They call Buenos Aires the ‘Paris of the South’. Just like Kerala is the ‘Venice of the East’. Why can’t Buenos Aires just be Buenos Aires? A few weeks ago I wrote about expectations. When something is called the Paris of the South – I expect Paris! Is it then uncool to admit that I didn’t think the city was all that? Probably. Reality did not live up to expectations; did I miss out? Definitely.
I’ve had several Tables for ONE during my visit to Argentina. I could have written from an asado, but steak didn’t inspire any words. I could have also written from the tango cafés of Caminito, but honestly, I did not want words to ruin that experience for me. But when I wander into the stunning Park Hyatt Palacio Duhau I feel the familiarity seep in. The terrace of Los Salones del Piano Nobile is crowded with strangers; the sun begs me to order a sparkling rosé; and I choose my first non-Argentine meal on my last day in the country.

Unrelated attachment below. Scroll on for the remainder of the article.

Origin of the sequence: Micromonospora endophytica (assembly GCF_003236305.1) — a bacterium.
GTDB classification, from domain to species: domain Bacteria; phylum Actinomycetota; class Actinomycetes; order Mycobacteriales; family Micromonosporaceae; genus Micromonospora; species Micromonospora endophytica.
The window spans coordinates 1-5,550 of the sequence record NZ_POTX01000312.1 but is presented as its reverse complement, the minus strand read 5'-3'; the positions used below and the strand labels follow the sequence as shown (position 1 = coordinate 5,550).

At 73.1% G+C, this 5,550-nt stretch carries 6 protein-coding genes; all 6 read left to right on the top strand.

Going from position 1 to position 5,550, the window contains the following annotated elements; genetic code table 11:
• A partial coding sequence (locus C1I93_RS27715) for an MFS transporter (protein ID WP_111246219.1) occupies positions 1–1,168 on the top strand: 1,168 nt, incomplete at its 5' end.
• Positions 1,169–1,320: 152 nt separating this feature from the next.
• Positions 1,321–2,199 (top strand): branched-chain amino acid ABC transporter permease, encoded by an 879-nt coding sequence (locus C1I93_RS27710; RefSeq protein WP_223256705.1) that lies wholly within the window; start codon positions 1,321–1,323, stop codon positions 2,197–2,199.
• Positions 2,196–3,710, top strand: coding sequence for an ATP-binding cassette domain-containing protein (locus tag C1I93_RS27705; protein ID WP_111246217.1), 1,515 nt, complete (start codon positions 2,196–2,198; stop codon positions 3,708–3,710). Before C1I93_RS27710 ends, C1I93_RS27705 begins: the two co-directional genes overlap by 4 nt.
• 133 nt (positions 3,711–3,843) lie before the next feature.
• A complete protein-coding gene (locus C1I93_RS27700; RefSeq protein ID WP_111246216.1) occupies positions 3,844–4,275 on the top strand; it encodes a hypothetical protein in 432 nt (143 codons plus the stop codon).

Starbucks represents everything I hate (and grudgingly love) about globalisation. When I sit in a café in Palermo (the Soho of South America, I guess) I want a local brew with dulce de leche. I do not want to order a vente Mocha with one shot, iced, caramel sauce on the top and bottom, no whip, light on the ice, and 7 pumps of peppermint syrup and have them know how to make it! That said, I also find great comfort in global brands when I find myself in dodgy neighbourhoods in foreign cities. If Starbucks is here then someone knows about this place. This is familiar. I am safe.
There are some things you can rely on no matter where you go.
- Women will stop at their reflection. Even in the middle of a jungle in torrential rain.
- A Latino will compliment a woman, no matter what size she comes in.
- Tourist attractions will serve bad junk food.
- A Park Hyatt knows how to poach an egg.
My appetiser of lettuce hearts and poached eggs with mustard vinaigrette (ARG $55) was inspirational. The butternut squash soup (ARG $46) that followed, even better. I sat on the terrace for many hours thinking about how perfect this day turned out. I was meant to join a tour but instead started with breakfast at a real, local café; spent the morning watching tango dancers weave their way around the streets of Caminito; and then wandered through plush Recoleta until I found myself on this terrace.
We wait so long for perfection. The perfect rainbow. The perfect man. The perfect city. How often have you missed out on something as you wait for perfection? Or someone?